Thursday, June 1, 2006


Here's something else I shouldn't be reading right now, in my highly emotional pregnant state: articles and theological statements on artificial nutrition and hydration for patients in what they call a "persistent vegetative state." But I'm working on an article, so read them I must, and I've doing it all morning and a good part of the week.

I cannot read about this stuff without imagining what it would be like if Steve or I were faced with such a situation. This morning, my mind spins a scene where I am caring for my husband at home. He's hooked up to feeding tubes but no longer able to communicate with the outside world. (He does not want this. He has told me. Yet and still, the scenario remains ...) How would I make his life the best it could be? Maybe we'd watch movies together. I'd make sure he doesn't miss an episode of Washington Week each Friday night and reruns of The Office. I'd take him outdoors for walks in his wheelchair, if he's able to sit up, just so he can feel the sun on his face. I'd surround him with Monterey cypress trees and the rocks from the North Shore that he loves to collect, in hopes he's aware of their presence. I'd kiss him every day and remind him of times we've shared. I'd sing him songs and play his favorite music: Maybe he can still hear through his iPod.

Would these things make him happy? Would he be relieved to be alive, grateful for the life force he still has? Or would he stew about his condition, resenting shows like Washington Week because politics mean nothing to him now? Would he hate me for keeping him going when he'd rather go meet his maker? (Would I be strong or sure enough to honor his wish, if that's what he wants? Would it be the right thing to do?) Would he even register what's happening on the outside? What about me? Would I be strong enough to care for him? Would I be able to do these things without crying all the time? Would I be angry and have trouble accepting this lot in life, or would I be grateful to have any part of him still with me? Would caring for him make me a better person, teach me important lessons about dignity and humility and humanity? Just thinking about it puts me close to tears. I have to shake my head and refocus on the white page in front of me, the red pen in my hand. It's just work. It's just an assignment. It's not likely to happen to us.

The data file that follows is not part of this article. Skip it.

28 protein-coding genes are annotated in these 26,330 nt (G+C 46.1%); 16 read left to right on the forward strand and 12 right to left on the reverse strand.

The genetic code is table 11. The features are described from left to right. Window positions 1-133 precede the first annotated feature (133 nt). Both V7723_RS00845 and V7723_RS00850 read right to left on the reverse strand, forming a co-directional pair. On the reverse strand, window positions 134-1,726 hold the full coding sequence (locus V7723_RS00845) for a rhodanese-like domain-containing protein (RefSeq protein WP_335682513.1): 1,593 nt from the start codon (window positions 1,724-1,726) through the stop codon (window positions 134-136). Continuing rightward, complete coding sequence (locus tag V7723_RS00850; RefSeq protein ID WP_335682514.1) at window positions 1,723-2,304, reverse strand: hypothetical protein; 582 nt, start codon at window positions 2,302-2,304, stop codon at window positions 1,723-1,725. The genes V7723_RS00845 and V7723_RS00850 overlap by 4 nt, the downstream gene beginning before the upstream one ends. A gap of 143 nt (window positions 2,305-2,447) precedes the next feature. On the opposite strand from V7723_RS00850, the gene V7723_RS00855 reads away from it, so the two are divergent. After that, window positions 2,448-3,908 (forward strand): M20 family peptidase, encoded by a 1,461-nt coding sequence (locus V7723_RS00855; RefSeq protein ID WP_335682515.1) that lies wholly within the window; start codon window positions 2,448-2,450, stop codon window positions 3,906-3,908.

My parents are friends with a couple who live on the Oregon coast and have two daughters. One of them, Charlotte, is my age. We both loved reading and writing as kids, and I remember her as serious and quiet. One Christmas vacation during college, when our family was visiting, we sat on her bedroom floor in front of her tall bookcase and talked about becoming writers someday. She was interested in journalism. She loaned me a couple of her favorite writing books, including one by Natalie Goldberg, which I still go to sometimes when I need a creative jolt. Not long after that, she was coasting down a hill on her bike and was hit by a truck. She has been in a coma ever since. Now I am the journalist, and I still have her books.

She lives near her parents in a home that gives her special care, and her parents still visit her regularly. I don't think she can communicate with them, but who knows? Maybe she has mastered some slight movement that enables her to get through to the outside world. I don't really know what her life is like now, but I'd like to know how her parents do it — how they make her life special, what they talk about when they visit her, how they cope. Something makes me want to go see her the next time I'm there, if it wouldn't be upsetting for her parents or for her. I don't know what I'd tell her, but I wish she could know that I think about her and remember the time we spent together as kids. Does she remember me? I wonder if she writes stories in her head. I wonder, if she ever were to come out of her coma, what words would tumble out of her onto a sheet of paper or a computer screen. I wonder if she feels grateful to be alive.

1 comment:

baby~amore' said...

very thought provoking and I wish I knew what I would do if it was one of my loved ones.